Over the weekend, Danielle Tietjen was joined by more than 30 neighborhood volunteers to get their communal garden ready for the summer growing season. “We’re building our trellises, painting everything and putting our plants in the ground,” she said.
Tietjen started Story Garden two years ago in Minneapolis’ Folwell neighborhood after she got tired of seeing community gardens sprout up only to be abandoned and wither. Today, her garden makes up one of the dozens of new urban farms that have cropped up around the Twin Cities over the last decade, part of a quickly growing movement to build growing operations and marketplaces along the West Broadway corridor in north Minneapolis.
For years, several organizations — groups like Appetite for Change, Project Sweetie Pie and the Wilder Foundation’s Mobile Market — have worked to increase access to healthy food on the city’s north side. But more recently there’s been a big push from funders to increase that work as part of an effort to address the area’s food and health problems. In fact, last month, a handful of north Minneapolis organizations received $1.5 million in grants to grow their work around food access in the area, with the idea of eventually creating a self-sustaining food network.
Building a sustainable food network
The idea for the Northside Fresh Coalition came out of a NorthPoint Health and Wellness Center survey in 2009 that pointed to a need for better access to healthy foods in north Minneapolis, Ulysse said. From that survey, dozens of organizations came together to address the issue. “We have a full coalition that meets on a quarterly basis and we ask each other, ‘What can we do better together as one?’” she said.
The notion is to create a food system that doesn’t rely on outside help to survive, said Catherine Fleming of Project Sweetie Pie, a member organization of the coalition that helps operate 25 urban farms around the Twin Cities. Instead, they want to create a system where north Minneapolis residents could grow their own food, sell it for profit, and train others in the community to run and maintain the farms and other food manufacturing processes.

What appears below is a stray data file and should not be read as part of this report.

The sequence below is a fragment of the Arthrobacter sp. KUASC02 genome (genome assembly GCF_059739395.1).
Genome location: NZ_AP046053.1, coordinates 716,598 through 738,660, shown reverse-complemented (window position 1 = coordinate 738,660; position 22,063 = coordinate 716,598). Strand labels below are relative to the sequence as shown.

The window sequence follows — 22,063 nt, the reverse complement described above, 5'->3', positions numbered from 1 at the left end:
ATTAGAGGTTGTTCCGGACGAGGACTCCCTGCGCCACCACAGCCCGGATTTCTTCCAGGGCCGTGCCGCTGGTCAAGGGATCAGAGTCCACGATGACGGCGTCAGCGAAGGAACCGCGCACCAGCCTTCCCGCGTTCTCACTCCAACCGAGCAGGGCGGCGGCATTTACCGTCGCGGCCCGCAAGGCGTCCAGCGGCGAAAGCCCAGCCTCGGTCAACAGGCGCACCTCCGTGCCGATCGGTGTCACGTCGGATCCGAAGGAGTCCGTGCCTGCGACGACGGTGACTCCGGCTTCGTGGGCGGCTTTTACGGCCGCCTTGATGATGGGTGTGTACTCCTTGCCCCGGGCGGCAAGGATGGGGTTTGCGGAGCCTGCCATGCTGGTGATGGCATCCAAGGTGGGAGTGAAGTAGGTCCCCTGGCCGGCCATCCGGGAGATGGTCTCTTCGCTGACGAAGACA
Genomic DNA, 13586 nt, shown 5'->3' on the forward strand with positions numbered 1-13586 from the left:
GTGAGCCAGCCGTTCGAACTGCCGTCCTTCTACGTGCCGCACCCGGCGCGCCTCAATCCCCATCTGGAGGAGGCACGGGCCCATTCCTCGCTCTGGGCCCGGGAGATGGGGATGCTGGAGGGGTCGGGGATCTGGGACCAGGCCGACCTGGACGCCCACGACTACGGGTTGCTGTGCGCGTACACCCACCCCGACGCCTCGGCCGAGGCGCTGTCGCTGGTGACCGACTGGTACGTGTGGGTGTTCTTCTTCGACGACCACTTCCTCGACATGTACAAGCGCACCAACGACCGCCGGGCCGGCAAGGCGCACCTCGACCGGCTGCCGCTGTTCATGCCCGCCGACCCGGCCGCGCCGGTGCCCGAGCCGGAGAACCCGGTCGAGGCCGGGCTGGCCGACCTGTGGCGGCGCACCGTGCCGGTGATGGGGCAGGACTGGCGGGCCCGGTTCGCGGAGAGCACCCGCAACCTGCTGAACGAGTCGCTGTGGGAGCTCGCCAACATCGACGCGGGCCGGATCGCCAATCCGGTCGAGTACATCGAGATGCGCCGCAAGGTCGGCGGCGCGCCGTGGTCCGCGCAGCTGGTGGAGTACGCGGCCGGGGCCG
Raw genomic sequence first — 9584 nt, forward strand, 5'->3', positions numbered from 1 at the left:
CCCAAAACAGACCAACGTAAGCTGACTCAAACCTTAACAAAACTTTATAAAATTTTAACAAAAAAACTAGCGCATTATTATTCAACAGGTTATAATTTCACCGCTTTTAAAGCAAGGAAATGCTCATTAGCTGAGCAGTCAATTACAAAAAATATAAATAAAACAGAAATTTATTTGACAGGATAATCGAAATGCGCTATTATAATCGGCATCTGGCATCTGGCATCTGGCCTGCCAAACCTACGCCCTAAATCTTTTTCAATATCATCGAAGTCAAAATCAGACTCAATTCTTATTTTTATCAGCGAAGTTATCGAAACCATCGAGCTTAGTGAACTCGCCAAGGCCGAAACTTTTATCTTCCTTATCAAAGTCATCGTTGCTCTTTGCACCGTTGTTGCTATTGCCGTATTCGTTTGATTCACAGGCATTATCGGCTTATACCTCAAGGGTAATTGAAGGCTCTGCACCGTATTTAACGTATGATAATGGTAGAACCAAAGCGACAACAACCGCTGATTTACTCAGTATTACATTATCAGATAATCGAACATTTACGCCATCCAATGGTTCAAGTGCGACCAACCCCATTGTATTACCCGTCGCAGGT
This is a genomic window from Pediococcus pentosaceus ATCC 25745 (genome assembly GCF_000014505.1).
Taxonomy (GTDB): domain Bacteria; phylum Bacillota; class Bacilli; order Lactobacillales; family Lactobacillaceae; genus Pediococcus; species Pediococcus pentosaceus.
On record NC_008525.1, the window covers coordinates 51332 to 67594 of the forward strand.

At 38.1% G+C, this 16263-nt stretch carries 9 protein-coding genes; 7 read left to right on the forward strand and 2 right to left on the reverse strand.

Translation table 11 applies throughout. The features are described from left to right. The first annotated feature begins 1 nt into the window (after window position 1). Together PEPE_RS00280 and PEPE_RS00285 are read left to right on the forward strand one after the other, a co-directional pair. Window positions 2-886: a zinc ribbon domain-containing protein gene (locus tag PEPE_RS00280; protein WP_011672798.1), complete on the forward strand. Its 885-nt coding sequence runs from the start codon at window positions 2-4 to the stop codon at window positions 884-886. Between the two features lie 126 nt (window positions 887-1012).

“It’s not just food,” Fleming said, “but also long-term job opportunities and economic development.”
Adair Mosley of Pillsbury United Communities, a longtime Twin Cities charitable organization, said the group recently received $190,000 in private grant funding to open a new, full-service grocery store in north Minneapolis called North Market. With the growing number of urban farms and other food production facilities on the north side, Mosley said, the market is expecting to buy about half a million dollars’ worth of produce from local vendors once they’re up and running later this fall.
DeVon Nolen, who runs the West Broadway Farmers Market, said creating products to export out of north Minneapolis is another necessary part of creating a sustainable system around all these efforts. “The only way to really address the long-term history of divestment and disinvestment here is to be able to compete in the marketplace,” she said, “which means we need to have a product to export.”
A changing climate
Seven years ago, when Project Sweetie Pie founder and Executive Director Michael Chaney solicited funding to build an urban agriculture system in north Minneapolis, “They looked at me like I was crazy,” Chaney said.
No longer. Last month, United Way and the General Mills Foundation announced they were taking a different tack to their charity work around hunger issues and awarded 11 north Minneapolis organizations $1.5 million dollars over two years to help expand their work in food access programs like Project Sweetie Pie’s urban farms and greenhouse project.
“The best solutions come from the community,” said Meghan Barp, senior vice president of community impact for United Way. “And we’ve really evolved as a community impact organization, here at United Way, to be much more focused on community engagement and really focus on listening, to really focus on community input and feedback.”
Perceptions around urban agriculture and localized food networks have changed dramatically in Minnesota over the last several years, says State Rep. Karen Clark, DFL-Minneapolis. Just two years ago, Clark introduced a bill that would allocate state money for the first time to urban agriculture endeavors. It failed. This year, however, a similar bill appropriating $250,000 annually over the next two years to urban agriculture projects across the state passed.
Clark said that’s in part because of a growing pressure from community advocates to fund such endeavors, and because urban farms have grown significantly across the metro in recent years.
“It’s just booming,” she said, “whereas a few years ago there were a few urban farms. Now, there are hundreds. It’s becoming clear that this is not a passing fad or phase, this is becoming part of the economy.”